I’m growing increasingly convinced that on this particular feud the middle (and preferably off to one side out of the line of fire) is probably the best place to be.

  3. AndrewV says:

    Mr. Modesitt,

    The ‘Day’ in Vox Day is intentional. It is not a misspelling of Dei. One needs to be proficient in multiple languages to understand the meaning behind the name. It does not mean “Voice of God” and is designed specifically to fool people into thinking it does. Don’t feel bad for falling for it. Vox is cruel and has a very high intelligence, so I expect this is something he developed to amuse himself.

    You may also be interested to know that you personally are used as an example of someone who should have been recognized by the Hugo Voters years ago. I’ve seen Brad use your name at least half a dozen times as someone who is well past due for your contributions to the genre. There is no “Remember Modesitt!” rallying cry, but you are a good example of how the failed process failed.

    I disagree with your stances on a number of issues, but I agree with Brad here. The Sad Puppies campaign has moved beyond politics, and is now about recognizing quality fiction instead of message fiction.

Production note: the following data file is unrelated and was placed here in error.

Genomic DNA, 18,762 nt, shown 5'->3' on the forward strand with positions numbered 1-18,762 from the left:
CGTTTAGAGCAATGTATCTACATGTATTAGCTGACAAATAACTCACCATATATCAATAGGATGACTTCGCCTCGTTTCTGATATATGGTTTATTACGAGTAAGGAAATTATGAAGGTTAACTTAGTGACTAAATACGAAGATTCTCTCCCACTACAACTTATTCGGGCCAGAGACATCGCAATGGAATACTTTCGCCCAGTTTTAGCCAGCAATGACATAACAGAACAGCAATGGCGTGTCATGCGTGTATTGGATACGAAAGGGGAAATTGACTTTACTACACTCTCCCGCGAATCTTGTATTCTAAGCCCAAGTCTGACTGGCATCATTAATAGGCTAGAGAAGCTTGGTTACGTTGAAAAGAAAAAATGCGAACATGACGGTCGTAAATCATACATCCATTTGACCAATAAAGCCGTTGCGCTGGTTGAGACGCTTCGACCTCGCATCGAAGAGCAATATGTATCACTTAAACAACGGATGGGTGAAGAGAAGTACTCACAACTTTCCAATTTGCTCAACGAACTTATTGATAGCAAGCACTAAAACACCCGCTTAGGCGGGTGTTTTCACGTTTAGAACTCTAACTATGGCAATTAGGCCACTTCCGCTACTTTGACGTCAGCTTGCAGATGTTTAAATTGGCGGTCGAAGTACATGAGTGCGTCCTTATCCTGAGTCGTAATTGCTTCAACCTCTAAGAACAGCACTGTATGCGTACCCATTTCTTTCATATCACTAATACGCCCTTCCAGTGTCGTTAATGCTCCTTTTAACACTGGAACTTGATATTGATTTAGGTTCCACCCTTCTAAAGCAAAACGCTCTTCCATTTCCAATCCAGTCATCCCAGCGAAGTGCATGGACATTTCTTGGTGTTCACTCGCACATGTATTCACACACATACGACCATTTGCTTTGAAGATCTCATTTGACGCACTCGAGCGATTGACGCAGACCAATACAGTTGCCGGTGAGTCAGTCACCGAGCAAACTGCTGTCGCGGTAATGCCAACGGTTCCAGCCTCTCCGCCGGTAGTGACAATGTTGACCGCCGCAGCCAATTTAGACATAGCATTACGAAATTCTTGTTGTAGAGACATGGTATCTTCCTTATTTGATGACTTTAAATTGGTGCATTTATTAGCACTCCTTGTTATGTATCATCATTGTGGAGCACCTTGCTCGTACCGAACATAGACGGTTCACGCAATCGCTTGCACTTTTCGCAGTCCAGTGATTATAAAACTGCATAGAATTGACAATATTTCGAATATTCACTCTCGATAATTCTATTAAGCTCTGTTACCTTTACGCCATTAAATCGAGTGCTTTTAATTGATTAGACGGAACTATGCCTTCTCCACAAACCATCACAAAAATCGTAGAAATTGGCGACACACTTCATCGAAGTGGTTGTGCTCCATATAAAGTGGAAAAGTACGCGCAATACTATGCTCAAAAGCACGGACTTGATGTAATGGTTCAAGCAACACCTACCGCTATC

1. I never did think it was a misspelling [not with all the years of Latin I took]. I thought it was, and is, a play on words, designed for effect, by someone with intelligence and a high ego. I put “Dei” in brackets because someone who plays loose with words should have it noted. I’m well aware that Brad, especially, has used my name, and I was also aware that any effort using my name would be likely to fail. I don’t have that kind of popularity,besides which none of the books I had published last year, since all were essentially series books, would have made good contenders.

  4. Corwin says:

    Any awards system which hasn’t given Mr Modesitt at least one award is a FAILED system. Imager should have won every award given the year it was published; it’s a brilliant book on many levels.

  5. Country Lawyer says:

    Hear, Hear. Any sf/f award for a novel that hasn’t considered Mr. Modesitt, has a flawed nomination process.

  6. AndrewV says:

    Mr. Modesitt,

    Please keep in mind, the purpose of the campaign was to recognize talented authors who have contributed to the field, have been overlooked, and have put out some of the best fiction of the year. Popularity was not considered, quality was.